Tandem Walk in Simulated Martian Gravity and Visual Environment

Marissa J. Rosenberg, Matthew Koslovsky, Matthew Noyes, Millard F. Reschke, Gilles Clément
2022 Brain Sciences  
Astronauts returning from long-duration spaceflights experience visual-vestibular conflicts that causes motion sickness, perceptions that the environment is moving when it is not, and problems with walking and other functional tasks. To evaluate whether astronauts will have similar decrements after they land on Mars following exposure to weightlessness, participants were held by a device that offloads their weight, first entirely (0 G), and then partially (0.38 G) or not at all (1 G). Tandem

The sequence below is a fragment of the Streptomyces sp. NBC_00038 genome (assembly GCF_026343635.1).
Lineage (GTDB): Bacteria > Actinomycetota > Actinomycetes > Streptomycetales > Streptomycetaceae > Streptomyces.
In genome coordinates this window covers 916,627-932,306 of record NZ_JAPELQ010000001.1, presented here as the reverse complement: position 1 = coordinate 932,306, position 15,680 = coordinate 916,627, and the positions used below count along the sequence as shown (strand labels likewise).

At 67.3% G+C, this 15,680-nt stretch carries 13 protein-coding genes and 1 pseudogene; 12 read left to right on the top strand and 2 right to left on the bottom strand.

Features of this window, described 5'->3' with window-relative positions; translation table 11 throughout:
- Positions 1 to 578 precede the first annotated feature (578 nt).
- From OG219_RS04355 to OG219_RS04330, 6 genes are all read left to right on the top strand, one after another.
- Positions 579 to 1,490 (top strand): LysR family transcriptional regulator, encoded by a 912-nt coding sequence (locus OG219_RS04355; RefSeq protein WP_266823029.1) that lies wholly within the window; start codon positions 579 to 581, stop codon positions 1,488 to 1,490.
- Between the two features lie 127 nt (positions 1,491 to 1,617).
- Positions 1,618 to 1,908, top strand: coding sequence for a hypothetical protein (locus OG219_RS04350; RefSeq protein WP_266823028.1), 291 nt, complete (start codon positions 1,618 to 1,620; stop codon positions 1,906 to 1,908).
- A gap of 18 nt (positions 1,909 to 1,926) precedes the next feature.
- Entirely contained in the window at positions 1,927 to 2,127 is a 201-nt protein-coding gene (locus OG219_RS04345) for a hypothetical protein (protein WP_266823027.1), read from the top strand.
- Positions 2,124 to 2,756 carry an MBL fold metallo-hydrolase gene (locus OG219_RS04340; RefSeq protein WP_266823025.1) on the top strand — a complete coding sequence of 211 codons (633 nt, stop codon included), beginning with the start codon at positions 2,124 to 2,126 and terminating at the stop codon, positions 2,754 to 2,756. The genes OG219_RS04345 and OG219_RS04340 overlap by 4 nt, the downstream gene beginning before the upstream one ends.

more » ... el-to-toe) walk on a medium-density foam surface was used to assess the subject's walking performance. Two visual conditions in virtual reality were investigated: normal vision and a visual-vestibular conflict generated by disorienting optokinetic stimulation (DOS). Tandem walking performance with DOS was better in 0.38 G compared to 1 G. Tandem walking performance in DOS in 1 G was not significantly different from tandem walking performance after spaceflight or bed rest. The increased tandem walking performance in 0.38 G compared to 1 G was presumably due to an increased cone of stability, allowing a larger amplitude of body sway without resulting in a fall. Tandem walking on a compliant foam surface with a visual-vestibular conflict is a potential analog for simulating postflight dynamic balance deficits in astronauts.
doi:10.3390/brainsci12101268 fatcat:sfv5tdx76zawjf2fwe2jmskjzm